Missa Charles Darwin is a multi-movement composition scored for unaccompanied male vocal quartet written by Gregory W. Brown using texts from Darwin compiled and edited by New York Polyphony bass Craig Phillips.
R&B figurehead D'Angelo has his seminal debut album of 1995, Brown Sugar, newly reissued in remastered and expanded 2CD and digital deluxe editions by Virgin/UMe.
The new deluxe edition features the original ten-track album followed by no fewer than 21 rare tracks. These include remixes by CJ Mackintosh, Dallas Austin, King Tech, Erick Sermon and Incognito. The 2CD set will be in a digipak with a 20-page booklet featuring an essay by author-filmmaker Nelson George, rare photographs, and lyrics for the ten original tracks.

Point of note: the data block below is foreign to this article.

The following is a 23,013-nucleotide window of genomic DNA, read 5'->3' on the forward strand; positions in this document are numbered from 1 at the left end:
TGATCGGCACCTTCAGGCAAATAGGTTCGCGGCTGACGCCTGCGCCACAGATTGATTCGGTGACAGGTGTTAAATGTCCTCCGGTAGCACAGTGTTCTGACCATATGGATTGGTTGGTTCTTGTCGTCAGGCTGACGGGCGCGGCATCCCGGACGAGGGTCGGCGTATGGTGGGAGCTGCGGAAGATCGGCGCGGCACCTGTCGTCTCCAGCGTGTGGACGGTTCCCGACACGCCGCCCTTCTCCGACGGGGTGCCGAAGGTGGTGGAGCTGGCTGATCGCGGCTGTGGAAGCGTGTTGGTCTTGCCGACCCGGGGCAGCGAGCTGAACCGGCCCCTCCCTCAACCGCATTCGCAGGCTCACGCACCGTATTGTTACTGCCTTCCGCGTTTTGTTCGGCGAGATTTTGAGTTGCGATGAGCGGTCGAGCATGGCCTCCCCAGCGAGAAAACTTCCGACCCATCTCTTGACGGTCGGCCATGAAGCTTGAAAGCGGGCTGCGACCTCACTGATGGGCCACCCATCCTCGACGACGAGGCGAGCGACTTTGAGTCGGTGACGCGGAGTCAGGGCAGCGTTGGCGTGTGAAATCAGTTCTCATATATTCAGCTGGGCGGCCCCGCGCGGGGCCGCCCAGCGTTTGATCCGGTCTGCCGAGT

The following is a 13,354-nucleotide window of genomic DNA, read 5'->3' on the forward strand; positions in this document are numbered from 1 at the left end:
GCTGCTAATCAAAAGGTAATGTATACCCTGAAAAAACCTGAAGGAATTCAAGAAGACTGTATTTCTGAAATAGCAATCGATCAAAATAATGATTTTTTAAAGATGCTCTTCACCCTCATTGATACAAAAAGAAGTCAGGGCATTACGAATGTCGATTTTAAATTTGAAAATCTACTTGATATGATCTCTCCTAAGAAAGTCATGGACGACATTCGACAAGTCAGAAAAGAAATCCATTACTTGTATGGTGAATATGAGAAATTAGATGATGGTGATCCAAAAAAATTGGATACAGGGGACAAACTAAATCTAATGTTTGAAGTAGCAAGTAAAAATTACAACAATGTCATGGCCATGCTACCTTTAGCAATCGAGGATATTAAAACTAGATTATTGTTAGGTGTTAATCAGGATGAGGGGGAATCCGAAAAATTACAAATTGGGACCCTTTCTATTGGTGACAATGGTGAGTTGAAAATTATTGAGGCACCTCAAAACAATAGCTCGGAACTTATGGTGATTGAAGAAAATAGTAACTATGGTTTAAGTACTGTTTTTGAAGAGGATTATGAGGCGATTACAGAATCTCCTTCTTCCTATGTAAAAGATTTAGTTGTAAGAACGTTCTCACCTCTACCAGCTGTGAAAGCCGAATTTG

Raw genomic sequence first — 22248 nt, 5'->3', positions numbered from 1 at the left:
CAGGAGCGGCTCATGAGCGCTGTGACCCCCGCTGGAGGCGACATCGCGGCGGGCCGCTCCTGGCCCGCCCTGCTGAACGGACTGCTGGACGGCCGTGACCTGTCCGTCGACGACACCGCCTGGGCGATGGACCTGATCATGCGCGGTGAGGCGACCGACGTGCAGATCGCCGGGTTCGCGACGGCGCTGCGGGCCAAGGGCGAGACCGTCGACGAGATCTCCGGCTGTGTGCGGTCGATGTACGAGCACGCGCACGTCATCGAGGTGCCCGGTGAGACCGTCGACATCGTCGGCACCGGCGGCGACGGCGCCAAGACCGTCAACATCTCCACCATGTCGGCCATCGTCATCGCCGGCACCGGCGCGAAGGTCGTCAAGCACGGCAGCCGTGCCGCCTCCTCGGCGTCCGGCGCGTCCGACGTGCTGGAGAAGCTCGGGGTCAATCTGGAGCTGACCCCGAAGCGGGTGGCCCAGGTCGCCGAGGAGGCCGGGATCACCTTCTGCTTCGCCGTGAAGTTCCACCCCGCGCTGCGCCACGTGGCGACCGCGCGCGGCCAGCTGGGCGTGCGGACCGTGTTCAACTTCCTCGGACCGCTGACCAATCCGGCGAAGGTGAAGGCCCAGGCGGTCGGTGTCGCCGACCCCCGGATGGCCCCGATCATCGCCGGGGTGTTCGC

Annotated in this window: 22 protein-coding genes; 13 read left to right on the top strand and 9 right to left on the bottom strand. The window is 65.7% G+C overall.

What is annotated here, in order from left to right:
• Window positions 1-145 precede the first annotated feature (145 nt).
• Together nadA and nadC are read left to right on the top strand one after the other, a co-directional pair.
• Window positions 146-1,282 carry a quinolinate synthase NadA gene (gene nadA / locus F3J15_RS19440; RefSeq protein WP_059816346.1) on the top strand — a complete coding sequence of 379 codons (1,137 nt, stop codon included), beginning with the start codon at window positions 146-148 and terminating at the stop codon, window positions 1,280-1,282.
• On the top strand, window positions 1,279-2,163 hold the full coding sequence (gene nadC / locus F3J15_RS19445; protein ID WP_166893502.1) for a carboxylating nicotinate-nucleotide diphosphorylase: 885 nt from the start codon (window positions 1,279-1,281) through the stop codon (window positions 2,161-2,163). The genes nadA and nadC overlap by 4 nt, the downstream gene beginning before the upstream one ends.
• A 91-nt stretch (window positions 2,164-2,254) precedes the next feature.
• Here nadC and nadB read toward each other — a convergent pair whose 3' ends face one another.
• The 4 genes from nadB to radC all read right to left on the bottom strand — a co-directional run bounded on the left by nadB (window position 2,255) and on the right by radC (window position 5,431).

By the mid-'90s, most urban R&B had become rather predictable, working on similar combinations of soul and hip-hop, or relying on vocal theatrics on slow, seductive numbers. With his debut album, Brown Sugar, the 21-year-old D'Angelo crashed down some of those barriers. D'Angelo concentrates on classic versions of soul and R&B, but unlike most of his contemporaries, he doesn't cut and paste older songs with hip-hop beats; instead, he attacks the forms with a hip-hop attitude, breathing new life into traditional forms. Not all of his music works – there are several songs that sound incomplete, relying more on sound than structure. But when he does have a good song – like the hit "Brown Sugar," Smokey Robinson's "Cruisin'," or the bluesy "Shit, Damn, Motherfucker," among several others – D'Angelo's wild talents are evident. Brown Sugar might not be consistently brilliant, but it is one of the most exciting debuts of 1995, giving a good sense of how deep D'Angelo's talents run.